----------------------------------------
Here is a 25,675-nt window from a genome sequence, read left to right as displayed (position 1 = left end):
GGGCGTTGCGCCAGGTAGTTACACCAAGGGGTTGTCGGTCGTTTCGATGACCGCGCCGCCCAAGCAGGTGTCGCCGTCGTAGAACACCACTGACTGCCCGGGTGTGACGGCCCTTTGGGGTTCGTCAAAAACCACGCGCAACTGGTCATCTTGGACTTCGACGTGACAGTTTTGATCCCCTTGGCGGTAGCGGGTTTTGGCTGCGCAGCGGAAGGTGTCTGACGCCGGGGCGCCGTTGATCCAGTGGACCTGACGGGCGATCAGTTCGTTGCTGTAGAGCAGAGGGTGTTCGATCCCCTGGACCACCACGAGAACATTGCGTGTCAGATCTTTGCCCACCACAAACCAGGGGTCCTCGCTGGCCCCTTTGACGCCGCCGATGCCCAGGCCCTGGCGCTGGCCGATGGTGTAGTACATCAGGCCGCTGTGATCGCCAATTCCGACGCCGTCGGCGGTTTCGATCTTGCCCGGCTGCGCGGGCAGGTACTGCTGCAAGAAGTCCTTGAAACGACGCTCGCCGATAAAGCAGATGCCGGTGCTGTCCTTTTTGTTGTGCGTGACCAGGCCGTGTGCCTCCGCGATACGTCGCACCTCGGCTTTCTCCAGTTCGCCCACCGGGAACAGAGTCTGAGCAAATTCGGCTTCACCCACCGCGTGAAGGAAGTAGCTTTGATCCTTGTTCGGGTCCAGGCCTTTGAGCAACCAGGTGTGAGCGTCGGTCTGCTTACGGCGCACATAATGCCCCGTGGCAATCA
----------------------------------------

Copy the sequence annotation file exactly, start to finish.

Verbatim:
Here is a 25,675-nt window from a genome sequence, read left to right as displayed (position 1 = left end):
GGGCGTTGCGCCAGGTAGTTACACCAAGGGGTTGTCGGTCGTTTCGATGACCGCGCCGCCCAAGCAGGTGTCGCCGTCGTAGAACACCACTGACTGCCCGGGTGTGACGGCCCTTTGGGGTTCGTCAAAAACCACGCGCAACTGGTCATCTTGGACTTCGACGTGACAGTTTTGATCCCCTTGGCGGTAGCGGGTTTTGGCTGCGCAGCGGAAGGTGTCTGACGCCGGGGCGCCGTTGATCCAGTGGACCTGACGGGCGATCAGTTCGTTGCTGTAGAGCAGAGGGTGTTCGATCCCCTGGACCACCACGAGAACATTGCGTGTCAGATCTTTGCCCACCACAAACCAGGGGTCCTCGCTGGCCCCTTTGACGCCGCCGATGCCCAGGCCCTGGCGCTGGCCGATGGTGTAGTACATCAGGCCGCTGTGATCGCCAATTCCGACGCCGTCGGCGGTTTCGATCTTGCCCGGCTGCGCGGGCAGGTACTGCTGCAAGAAGTCCTTGAAACGACGCTCGCCGATAAAGCAGATGCCGGTGCTGTCCTTTTTGTTGTGCGTGACCAGGCCGTGTGCCTCCGCGATACGTCGCACCTCGGCTTTCTCCAGTTCGCCCACCGGGAACAGAGTCTGAGCAAATTCGGCTTCACCCACCGCGTGAAGGAAGTAGCTTTGATCCTTGTTCGGGTCCAGGCCTTTGAGCAACCAGGTGTGAGCGTCGGTCTGCTTACGGCGCACATAATGCCCCGTGGCAATCA